I am working on a module that employs some of the concepts described by the module tags but can not be easily classified that way (e.g. it employs a physical model but does not do synthesis. Thus I assume that in that case using the ‘physical modeling’ tag is more misleading than helpful). There are also many other modules that can (and should ;-)) be (ab)used in ways that are not necessarily related to the tags.
Apart from the potential need for another tag, this raises the question: Are the tags to be understood as a classification or a nomenclature?
Classification: Entities are members of disjoint classes. Tags are used to describe class memberships. It is desirable to use only one tag (or the smallest possible number of tags) in order to do that.
Nomenclature: There are no classes but properties. Entities are characterized by assigning properties. It is desirable to use all tags that are suitable for describing the entity.
I assume that the intention behind the tags is to presort modules so that selecting a module from a large number of modules becomes more convenient. So it is a classification. However,
The assumption of disjoint classes does not hold. Modules can be used in more ways than one class membership indicates. Hence the desire to use multiple tags, turning the monoaxial classification into a multiaxial classification. This increases complexity and therefore might decrease usability.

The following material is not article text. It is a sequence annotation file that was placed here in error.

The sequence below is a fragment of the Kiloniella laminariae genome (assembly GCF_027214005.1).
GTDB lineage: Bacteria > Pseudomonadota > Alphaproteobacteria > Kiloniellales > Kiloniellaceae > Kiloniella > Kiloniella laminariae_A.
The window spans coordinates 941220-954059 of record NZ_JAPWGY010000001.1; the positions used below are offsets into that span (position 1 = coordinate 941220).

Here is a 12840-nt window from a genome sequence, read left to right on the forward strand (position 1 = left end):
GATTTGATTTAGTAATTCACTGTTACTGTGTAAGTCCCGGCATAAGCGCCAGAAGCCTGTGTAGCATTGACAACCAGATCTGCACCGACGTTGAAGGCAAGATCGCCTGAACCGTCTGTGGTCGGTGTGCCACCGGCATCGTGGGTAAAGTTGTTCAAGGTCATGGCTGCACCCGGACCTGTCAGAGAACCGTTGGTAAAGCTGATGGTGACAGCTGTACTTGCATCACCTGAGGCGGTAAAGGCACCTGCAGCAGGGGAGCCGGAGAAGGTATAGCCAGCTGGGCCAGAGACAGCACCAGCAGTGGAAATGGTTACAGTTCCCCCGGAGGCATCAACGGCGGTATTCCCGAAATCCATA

From a musician’s point of view, classification can hinder creativity instead of promoting it. ‘Off-label use’ of plugins often leads to surprising results and should definitely be encouraged ;-), while classification encourages the use ‘as intended’.
Imho, a distinction should be made between the ‘primary purpose’ of a module and its other ‘secondary purposes’. While for the ‘primary use’ an elaborate classification (one tag only!) is the way to go, there could be an additional nomenclature of secondary purposes, ideally with relevance weights attached to each secondary purpose (e.g. from 1-‘far fetched but possible’ to 9-‘obvious’ like using a VCF as an oscillator).
That way navigation is convenient while creativity is encouraged at the same time.
Plus, user feedback could be used to add secondary purposes or change the weights.
What do you think?
For Reference: List of allowed tags in Rack 1.1.0:
“Attenuator” // With a level knob and not much else.
“Blank” // No parameters or ports. Serves no purpose except visual.
“Clock modulator” // Clock dividers multipliers etc.
“Compressor” // With threshold ratio knee etc parameters.
“Controller” // Use only if the artist “performs” with this module. Simply having knobs is not enough. Examples: on-screen keyboard XY pad.
“Dual” // The core functionality times two. If multiple channels are a requirement for the module to exist (ring modulator mixer etc) it is not a Dual module.
“Expander” // Expands the functionality of a “mother” module when placed next to it. Expanders should inherit the tags of its mother module.
“Low pass gate”
“Quad” // The core functionality times four. If multiple channels are a requirement for the module to exist (ring modulator mixer etc) it is not a Quad module.
“Sample and hold”
“Synth voice” // A synth voice must have at the minimum a built-in oscillator and envelope.
“Utility” // Serves only extremely basic functions like inverting max min multiplying by 2 etc.